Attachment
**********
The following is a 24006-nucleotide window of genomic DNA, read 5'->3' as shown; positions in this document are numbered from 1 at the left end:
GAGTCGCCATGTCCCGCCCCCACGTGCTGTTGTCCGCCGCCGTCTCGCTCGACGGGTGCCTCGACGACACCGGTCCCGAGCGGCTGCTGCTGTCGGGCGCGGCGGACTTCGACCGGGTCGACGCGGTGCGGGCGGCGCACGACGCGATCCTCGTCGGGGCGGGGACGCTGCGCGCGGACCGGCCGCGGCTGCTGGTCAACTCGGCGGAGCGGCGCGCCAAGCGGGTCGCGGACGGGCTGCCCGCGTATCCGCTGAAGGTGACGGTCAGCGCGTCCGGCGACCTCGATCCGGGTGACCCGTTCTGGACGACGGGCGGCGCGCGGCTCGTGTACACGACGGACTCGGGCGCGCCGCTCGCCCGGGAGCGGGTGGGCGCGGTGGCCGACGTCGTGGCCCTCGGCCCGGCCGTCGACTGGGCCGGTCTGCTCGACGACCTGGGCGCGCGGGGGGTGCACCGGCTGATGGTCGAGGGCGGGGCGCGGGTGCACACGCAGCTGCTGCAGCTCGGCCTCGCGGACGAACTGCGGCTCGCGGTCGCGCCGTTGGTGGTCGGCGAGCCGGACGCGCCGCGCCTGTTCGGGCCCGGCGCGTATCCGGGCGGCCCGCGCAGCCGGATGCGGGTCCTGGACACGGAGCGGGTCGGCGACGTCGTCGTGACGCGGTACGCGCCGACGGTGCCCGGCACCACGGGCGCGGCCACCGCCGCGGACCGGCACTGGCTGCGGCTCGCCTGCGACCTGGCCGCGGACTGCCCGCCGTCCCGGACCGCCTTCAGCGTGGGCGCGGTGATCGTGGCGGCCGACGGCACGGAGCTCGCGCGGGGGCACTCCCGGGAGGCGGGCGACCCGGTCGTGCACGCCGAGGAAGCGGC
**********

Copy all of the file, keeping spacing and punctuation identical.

The following is a 24006-nucleotide window of genomic DNA, read 5'->3' as shown; positions in this document are numbered from 1 at the left end:
GAGTCGCCATGTCCCGCCCCCACGTGCTGTTGTCCGCCGCCGTCTCGCTCGACGGGTGCCTCGACGACACCGGTCCCGAGCGGCTGCTGCTGTCGGGCGCGGCGGACTTCGACCGGGTCGACGCGGTGCGGGCGGCGCACGACGCGATCCTCGTCGGGGCGGGGACGCTGCGCGCGGACCGGCCGCGGCTGCTGGTCAACTCGGCGGAGCGGCGCGCCAAGCGGGTCGCGGACGGGCTGCCCGCGTATCCGCTGAAGGTGACGGTCAGCGCGTCCGGCGACCTCGATCCGGGTGACCCGTTCTGGACGACGGGCGGCGCGCGGCTCGTGTACACGACGGACTCGGGCGCGCCGCTCGCCCGGGAGCGGGTGGGCGCGGTGGCCGACGTCGTGGCCCTCGGCCCGGCCGTCGACTGGGCCGGTCTGCTCGACGACCTGGGCGCGCGGGGGGTGCACCGGCTGATGGTCGAGGGCGGGGCGCGGGTGCACACGCAGCTGCTGCAGCTCGGCCTCGCGGACGAACTGCGGCTCGCGGTCGCGCCGTTGGTGGTCGGCGAGCCGGACGCGCCGCGCCTGTTCGGGCCCGGCGCGTATCCGGGCGGCCCGCGCAGCCGGATGCGGGTCCTGGACACGGAGCGGGTCGGCGACGTCGTCGTGACGCGGTACGCGCCGACGGTGCCCGGCACCACGGGCGCGGCCACCGCCGCGGACCGGCACTGGCTGCGGCTCGCCTGCGACCTGGCCGCGGACTGCCCGCCGTCCCGGACCGCCTTCAGCGTGGGCGCGGTGATCGTGGCGGCCGACGGCACGGAGCTCGCGCGGGGGCACTCCCGGGAGGCGGGCGACCCGGTCGTGCACGCCGAGGAAGCGGC